The Mummy’s Curse
The sense of an interrupted rite informs the film with its twofold image of burial swamp and forsaken monastery. The essence is a secretary (the boss’s niece) wed by a doctor of archæology, their path is mirrored by Ananka and Kharis.
Each of the Mummy films in the Universal series is distinct and unique as a consideration of the theme, though linked by plot details and flashbacks. The New York Times reviewers thought they were seeing a serial manqué, and went from sheer confusion to castigation.
This is still a problem, critics cannot answer simple propositions such as Burt Kennedy’s, that a theme with variations can occur as a logically comprehensible sequence.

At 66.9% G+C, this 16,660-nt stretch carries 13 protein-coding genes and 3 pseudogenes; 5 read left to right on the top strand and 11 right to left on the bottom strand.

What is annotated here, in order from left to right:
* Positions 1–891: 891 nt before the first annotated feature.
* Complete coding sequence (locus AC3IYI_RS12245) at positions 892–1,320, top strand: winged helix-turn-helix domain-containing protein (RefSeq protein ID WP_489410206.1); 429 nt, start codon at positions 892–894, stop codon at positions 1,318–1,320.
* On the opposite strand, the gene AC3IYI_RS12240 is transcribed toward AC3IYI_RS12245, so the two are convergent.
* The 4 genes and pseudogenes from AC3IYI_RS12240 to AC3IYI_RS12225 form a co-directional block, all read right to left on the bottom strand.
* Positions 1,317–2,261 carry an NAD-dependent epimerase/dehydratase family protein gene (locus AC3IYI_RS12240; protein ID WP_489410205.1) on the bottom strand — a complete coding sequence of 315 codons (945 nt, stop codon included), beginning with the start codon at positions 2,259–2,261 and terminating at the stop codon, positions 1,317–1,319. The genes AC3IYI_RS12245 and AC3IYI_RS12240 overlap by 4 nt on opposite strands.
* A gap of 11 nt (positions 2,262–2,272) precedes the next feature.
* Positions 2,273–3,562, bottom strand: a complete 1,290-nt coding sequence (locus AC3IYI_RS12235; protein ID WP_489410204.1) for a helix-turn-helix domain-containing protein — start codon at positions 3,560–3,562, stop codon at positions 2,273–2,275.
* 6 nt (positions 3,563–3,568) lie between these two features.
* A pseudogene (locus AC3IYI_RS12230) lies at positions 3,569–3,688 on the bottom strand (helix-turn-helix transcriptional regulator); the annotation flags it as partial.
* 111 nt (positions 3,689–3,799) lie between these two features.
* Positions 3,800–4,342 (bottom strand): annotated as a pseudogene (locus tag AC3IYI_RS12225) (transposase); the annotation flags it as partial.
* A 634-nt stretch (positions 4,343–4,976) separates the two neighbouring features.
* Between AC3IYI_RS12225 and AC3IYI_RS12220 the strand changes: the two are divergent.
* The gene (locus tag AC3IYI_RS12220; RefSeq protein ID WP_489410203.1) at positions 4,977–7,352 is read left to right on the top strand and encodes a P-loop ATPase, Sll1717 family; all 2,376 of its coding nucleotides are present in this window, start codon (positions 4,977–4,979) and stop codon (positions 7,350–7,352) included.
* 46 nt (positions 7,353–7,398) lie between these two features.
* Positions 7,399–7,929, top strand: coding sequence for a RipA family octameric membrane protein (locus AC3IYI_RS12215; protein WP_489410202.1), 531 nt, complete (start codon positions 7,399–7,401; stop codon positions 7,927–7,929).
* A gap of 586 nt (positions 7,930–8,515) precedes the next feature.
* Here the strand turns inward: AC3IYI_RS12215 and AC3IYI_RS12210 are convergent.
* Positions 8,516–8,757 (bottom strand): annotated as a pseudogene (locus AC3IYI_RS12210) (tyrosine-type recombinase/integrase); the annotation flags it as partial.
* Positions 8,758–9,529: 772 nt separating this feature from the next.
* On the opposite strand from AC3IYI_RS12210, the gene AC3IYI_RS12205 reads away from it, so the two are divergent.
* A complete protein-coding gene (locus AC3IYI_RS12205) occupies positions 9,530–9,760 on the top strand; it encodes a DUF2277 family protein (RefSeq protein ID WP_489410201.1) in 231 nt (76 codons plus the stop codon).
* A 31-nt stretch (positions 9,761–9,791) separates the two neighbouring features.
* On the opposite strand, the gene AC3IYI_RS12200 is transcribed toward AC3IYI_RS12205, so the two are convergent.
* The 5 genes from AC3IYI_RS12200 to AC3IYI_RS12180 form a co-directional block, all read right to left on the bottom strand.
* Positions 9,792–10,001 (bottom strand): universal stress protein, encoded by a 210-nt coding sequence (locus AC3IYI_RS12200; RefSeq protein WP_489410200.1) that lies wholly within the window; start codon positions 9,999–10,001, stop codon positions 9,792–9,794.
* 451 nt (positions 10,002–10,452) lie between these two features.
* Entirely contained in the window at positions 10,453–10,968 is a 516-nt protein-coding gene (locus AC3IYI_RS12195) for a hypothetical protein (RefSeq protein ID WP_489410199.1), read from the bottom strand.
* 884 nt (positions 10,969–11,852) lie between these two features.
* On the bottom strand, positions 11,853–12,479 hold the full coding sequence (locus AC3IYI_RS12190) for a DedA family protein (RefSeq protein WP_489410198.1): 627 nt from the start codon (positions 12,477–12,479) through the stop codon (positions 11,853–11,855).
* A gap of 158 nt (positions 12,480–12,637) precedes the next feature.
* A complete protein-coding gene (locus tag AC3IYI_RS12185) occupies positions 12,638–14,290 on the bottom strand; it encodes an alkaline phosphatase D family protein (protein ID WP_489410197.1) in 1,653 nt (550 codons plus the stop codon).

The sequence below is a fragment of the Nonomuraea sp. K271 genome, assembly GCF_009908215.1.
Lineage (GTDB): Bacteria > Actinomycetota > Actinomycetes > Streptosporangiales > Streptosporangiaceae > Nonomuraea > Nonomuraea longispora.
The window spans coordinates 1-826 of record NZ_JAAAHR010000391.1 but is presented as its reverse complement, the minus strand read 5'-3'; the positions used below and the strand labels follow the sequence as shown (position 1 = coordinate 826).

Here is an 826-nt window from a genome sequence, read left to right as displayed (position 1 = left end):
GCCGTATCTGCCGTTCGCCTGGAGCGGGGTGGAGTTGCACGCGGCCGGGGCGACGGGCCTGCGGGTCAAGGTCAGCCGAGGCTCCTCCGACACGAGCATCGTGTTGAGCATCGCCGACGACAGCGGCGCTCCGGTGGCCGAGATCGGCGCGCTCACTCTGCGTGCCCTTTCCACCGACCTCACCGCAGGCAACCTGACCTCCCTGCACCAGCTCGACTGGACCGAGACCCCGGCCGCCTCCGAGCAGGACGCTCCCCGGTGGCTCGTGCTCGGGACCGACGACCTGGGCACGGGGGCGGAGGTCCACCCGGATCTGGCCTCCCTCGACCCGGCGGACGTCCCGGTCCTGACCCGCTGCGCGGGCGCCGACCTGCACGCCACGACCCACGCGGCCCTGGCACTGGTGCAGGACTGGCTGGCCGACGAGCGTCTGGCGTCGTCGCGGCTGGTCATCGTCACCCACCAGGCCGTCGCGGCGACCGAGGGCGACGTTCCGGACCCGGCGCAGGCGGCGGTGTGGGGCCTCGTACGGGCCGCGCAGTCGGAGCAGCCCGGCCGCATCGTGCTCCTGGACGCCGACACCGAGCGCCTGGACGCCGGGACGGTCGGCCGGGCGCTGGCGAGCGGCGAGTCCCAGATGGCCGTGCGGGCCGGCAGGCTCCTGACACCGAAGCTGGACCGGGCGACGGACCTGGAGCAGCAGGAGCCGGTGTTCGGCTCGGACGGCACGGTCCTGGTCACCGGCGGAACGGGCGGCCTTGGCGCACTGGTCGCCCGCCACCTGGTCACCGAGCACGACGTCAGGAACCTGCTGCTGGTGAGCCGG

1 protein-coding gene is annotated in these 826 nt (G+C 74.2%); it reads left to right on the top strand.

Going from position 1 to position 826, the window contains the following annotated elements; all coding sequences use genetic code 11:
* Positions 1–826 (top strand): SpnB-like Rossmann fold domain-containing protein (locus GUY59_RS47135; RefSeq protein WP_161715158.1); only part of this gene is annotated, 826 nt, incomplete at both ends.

The Mummy’s Curse is a rapid, skillful masterpiece, the brilliance of its analysis accounts for its speed. The pivotal wartime song at the outset in Tante Berthe’s Café, “Hey, You!”,
Till we meet again
On the Place Madeleine,
...I go for you!
sets the stage. The lovers are inert, passion-bound, distracted, represented surrealistically. Kharis smashes through a locked door in the monastery, the ceiling of a wing collapses, the lovers depart at the foot of the long stone stairway descending from the ruins on a hill, a remarkable view repeated several times and certainly echoed by Alfred Hitchcock in Universal’s Psycho.
The deftness and cerebralism of Goodwins’ direction establish the genius of a film that must be understood to be seen (and peace be upon the everlasting critics).